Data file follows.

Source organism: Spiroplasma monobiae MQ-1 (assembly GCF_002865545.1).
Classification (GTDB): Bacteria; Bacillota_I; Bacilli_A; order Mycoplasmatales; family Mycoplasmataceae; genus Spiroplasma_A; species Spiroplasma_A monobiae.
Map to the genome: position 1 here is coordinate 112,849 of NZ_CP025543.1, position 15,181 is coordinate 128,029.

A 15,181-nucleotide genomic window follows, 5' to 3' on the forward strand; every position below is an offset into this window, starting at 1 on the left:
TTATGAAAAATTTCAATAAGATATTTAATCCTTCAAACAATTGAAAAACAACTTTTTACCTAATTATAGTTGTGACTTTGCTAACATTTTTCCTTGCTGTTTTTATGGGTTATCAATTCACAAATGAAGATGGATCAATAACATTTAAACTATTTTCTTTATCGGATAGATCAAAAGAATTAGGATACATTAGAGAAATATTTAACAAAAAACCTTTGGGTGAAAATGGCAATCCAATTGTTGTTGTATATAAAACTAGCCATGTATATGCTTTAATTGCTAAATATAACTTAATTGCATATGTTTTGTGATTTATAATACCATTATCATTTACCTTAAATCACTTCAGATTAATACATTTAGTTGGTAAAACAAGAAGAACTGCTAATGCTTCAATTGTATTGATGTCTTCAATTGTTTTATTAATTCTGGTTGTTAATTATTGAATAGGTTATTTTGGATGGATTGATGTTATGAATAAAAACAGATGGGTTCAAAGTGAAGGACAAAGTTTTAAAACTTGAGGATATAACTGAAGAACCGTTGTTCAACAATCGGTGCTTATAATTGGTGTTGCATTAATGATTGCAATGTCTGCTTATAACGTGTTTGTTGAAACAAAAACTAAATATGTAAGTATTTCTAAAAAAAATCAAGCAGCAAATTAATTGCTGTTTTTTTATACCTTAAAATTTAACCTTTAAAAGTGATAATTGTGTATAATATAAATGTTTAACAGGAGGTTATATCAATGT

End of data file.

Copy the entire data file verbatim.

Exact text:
Source organism: Spiroplasma monobiae MQ-1 (assembly GCF_002865545.1).
Classification (GTDB): Bacteria; Bacillota_I; Bacilli_A; order Mycoplasmatales; family Mycoplasmataceae; genus Spiroplasma_A; species Spiroplasma_A monobiae.
Map to the genome: position 1 here is coordinate 112,849 of NZ_CP025543.1, position 15,181 is coordinate 128,029.

A 15,181-nucleotide genomic window follows, 5' to 3' on the forward strand; every position below is an offset into this window, starting at 1 on the left:
TTATGAAAAATTTCAATAAGATATTTAATCCTTCAAACAATTGAAAAACAACTTTTTACCTAATTATAGTTGTGACTTTGCTAACATTTTTCCTTGCTGTTTTTATGGGTTATCAATTCACAAATGAAGATGGATCAATAACATTTAAACTATTTTCTTTATCGGATAGATCAAAAGAATTAGGATACATTAGAGAAATATTTAACAAAAAACCTTTGGGTGAAAATGGCAATCCAATTGTTGTTGTATATAAAACTAGCCATGTATATGCTTTAATTGCTAAATATAACTTAATTGCATATGTTTTGTGATTTATAATACCATTATCATTTACCTTAAATCACTTCAGATTAATACATTTAGTTGGTAAAACAAGAAGAACTGCTAATGCTTCAATTGTATTGATGTCTTCAATTGTTTTATTAATTCTGGTTGTTAATTATTGAATAGGTTATTTTGGATGGATTGATGTTATGAATAAAAACAGATGGGTTCAAAGTGAAGGACAAAGTTTTAAAACTTGAGGATATAACTGAAGAACCGTTGTTCAACAATCGGTGCTTATAATTGGTGTTGCATTAATGATTGCAATGTCTGCTTATAACGTGTTTGTTGAAACAAAAACTAAATATGTAAGTATTTCTAAAAAAAATCAAGCAGCAAATTAATTGCTGTTTTTTTATACCTTAAAATTTAACCTTTAAAAGTGATAATTGTGTATAATATAAATGTTTAACAGGAGGTTATATCAATGT